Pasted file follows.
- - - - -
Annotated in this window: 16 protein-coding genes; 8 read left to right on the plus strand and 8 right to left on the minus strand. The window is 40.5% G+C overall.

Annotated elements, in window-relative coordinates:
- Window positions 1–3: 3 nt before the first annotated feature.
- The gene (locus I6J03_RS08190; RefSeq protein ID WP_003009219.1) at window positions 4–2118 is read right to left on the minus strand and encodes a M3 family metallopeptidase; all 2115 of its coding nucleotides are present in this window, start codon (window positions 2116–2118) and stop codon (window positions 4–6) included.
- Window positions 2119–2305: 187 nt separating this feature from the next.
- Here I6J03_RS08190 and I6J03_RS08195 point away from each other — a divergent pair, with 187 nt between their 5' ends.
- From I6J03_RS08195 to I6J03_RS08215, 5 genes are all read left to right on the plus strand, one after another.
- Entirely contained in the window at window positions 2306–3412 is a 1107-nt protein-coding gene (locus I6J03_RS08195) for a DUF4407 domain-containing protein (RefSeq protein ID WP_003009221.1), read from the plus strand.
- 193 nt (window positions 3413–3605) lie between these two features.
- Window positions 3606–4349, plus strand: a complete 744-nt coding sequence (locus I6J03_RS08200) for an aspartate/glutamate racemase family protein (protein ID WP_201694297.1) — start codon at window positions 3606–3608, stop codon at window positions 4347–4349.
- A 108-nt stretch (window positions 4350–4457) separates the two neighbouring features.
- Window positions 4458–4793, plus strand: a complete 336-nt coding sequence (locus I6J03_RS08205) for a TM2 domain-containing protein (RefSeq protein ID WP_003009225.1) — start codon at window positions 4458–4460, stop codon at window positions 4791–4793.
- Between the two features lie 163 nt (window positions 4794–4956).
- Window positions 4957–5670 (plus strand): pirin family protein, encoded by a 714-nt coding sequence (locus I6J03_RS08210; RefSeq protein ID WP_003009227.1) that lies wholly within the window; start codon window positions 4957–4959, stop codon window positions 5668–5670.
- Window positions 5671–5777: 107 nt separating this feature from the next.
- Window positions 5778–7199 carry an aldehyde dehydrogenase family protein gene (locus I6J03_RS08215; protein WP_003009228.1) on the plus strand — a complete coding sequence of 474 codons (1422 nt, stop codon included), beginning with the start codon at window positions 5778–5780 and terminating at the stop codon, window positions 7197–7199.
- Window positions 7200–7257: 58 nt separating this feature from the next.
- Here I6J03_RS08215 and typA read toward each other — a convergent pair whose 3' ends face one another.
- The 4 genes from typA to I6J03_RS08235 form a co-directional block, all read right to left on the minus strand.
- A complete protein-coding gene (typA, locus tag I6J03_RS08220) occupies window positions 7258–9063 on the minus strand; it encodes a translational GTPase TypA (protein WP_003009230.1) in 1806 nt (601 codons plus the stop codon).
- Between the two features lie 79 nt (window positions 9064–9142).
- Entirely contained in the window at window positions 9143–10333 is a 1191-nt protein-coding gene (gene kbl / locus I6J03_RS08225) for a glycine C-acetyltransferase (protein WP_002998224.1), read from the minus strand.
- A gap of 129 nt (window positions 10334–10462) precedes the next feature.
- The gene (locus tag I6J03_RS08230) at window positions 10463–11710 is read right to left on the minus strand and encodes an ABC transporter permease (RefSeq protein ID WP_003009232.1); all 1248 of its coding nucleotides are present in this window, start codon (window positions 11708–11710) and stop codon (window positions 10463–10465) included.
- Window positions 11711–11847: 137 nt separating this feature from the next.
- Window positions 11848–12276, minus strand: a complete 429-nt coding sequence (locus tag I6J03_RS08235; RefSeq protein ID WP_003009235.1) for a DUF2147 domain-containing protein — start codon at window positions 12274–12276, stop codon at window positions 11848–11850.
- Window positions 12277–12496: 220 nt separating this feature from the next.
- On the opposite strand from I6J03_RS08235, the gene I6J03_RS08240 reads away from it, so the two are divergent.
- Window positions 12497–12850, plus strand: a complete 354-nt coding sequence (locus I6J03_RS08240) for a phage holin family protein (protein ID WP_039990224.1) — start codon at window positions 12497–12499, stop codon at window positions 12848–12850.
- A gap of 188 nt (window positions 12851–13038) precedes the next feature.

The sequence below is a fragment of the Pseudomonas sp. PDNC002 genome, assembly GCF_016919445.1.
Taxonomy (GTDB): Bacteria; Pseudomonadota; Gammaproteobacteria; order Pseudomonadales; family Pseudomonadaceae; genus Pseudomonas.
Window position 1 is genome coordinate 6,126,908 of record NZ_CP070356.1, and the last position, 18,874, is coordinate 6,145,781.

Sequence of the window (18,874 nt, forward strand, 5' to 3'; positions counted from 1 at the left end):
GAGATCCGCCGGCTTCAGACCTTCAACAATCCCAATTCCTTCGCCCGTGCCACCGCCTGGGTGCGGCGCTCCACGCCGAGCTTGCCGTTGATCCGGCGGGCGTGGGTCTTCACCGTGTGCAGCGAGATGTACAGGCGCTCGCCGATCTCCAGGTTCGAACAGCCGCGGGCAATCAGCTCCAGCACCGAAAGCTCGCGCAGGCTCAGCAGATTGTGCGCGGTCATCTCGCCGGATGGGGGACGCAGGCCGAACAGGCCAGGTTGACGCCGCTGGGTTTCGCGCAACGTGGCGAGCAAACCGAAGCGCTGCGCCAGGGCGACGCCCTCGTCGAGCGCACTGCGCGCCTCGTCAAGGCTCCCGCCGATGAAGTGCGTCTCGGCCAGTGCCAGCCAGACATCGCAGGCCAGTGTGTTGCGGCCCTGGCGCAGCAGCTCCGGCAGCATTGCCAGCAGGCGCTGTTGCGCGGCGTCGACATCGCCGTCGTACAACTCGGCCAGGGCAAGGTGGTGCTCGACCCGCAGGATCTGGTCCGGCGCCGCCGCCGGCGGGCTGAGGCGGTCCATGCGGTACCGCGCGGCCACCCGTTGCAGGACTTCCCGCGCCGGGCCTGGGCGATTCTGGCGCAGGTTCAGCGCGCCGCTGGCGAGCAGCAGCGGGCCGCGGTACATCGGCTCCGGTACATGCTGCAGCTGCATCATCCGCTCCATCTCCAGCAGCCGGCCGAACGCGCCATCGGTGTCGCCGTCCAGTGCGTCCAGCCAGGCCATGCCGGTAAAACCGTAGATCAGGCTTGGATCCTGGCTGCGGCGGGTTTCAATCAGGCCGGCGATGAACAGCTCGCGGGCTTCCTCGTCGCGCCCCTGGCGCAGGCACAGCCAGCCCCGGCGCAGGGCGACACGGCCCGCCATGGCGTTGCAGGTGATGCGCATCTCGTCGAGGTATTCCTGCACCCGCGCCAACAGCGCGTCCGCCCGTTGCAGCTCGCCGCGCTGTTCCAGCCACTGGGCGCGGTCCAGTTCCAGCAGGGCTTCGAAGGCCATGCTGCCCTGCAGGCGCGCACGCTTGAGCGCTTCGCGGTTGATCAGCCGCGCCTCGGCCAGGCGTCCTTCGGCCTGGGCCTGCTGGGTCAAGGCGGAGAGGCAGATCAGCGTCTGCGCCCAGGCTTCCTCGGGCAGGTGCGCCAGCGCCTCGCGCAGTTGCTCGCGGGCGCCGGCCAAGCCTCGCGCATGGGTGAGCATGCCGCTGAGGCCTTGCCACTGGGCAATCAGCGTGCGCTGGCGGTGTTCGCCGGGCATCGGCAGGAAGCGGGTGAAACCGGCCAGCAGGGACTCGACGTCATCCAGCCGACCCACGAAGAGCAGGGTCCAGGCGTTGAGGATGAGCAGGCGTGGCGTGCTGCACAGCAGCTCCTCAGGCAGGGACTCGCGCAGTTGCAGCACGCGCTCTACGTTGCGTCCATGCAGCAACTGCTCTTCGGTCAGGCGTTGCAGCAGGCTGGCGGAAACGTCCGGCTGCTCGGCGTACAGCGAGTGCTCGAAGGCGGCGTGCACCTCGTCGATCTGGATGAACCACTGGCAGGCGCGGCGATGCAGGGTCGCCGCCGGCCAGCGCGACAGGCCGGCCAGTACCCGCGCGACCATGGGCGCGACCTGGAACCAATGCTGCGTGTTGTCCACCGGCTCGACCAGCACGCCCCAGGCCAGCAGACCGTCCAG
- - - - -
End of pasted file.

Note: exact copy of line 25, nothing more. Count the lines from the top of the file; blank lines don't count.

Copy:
- Window positions 11711–11847: 137 nt separating this feature from the next.